Google Cloud to buy file storage specialist Elastifile for $200m
11 July 2019 | Alan Burkitt-Gray
Google Cloud is to buy enterprise file storage company Elastifile for a reported $200 million.
The giant described Elastifile as a pioneer in solving the challenges associated with file storage for enterprise-grade applications running at scale in the cloud.
Thomas Kurian (pictured), a former Oracle executive who became CEO of Google Cloud only at the start of this year, said that Elastifile has “built a unique software-defined approach to managed Network Attached Storage (NAS), enabling organizations to scale performance or capacity without cumbersome overhead. Building on this technology, our teams are excited to join together and integrate Elastifile with Google Cloud Filestore.”
Erwan Ménard, CEO of Elastifile, said: “File storage is essential to enterprise cloud adoption and, together with Google, we are well positioned to serve those needs.” French-born Ménard has formerly worked in the telecoms industry for Alcatel-Lucent and Hewlett-Packard, and joined Elastifile just over a year ago after being president and COO of Scality.
Ménard says of Elastifile in his LinkedIn entry: “We augment public cloud capabilities and facilitate cloud consumption, by delivering enterprise-grade, scalable file storage within Google Cloud, AWS, and Azure. In December 2018 we launched the Elastifile Cloud File Service, a fully managed service on Google Cloud, offering the best bundles of performance, cost, and features in the industry.”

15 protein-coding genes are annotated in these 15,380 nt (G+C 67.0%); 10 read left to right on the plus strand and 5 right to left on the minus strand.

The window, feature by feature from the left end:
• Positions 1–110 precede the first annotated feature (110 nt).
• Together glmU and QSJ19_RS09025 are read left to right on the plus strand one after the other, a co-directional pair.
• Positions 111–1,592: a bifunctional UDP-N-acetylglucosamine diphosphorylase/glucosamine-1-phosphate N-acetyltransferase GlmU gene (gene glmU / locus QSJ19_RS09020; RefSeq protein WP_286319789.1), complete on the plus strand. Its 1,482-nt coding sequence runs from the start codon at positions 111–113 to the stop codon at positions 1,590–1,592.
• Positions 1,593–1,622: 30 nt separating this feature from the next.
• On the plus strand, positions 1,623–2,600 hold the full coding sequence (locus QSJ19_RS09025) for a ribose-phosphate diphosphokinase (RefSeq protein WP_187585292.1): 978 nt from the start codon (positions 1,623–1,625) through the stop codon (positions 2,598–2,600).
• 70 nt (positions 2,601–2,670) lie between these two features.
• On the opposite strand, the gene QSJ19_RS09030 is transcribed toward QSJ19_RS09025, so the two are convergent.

Until this week’s acquisition, Elastifile, founded in 2013, was backed by LightSpeed Venture Partners and Battery Ventures. Its cloud offering has attracted seven strategic investors, including Dell Technologies Capital, Cisco and Western Digital.
Kurian said: “We believe this combination [of Google Cloud and Elastifile] will empower businesses to build industry-specific, high performance applications that need petabyte-scale file storage more quickly and easily. This is critical for industries like media and entertainment, where collaborative artists need shared file storage and the ability to burst compute for image rendering; and life sciences, where genomics processing and ML training need speed and consistency; and manufacturing, where jobs like semiconductor design verification can be accelerated by parallelizing the simulation models.”
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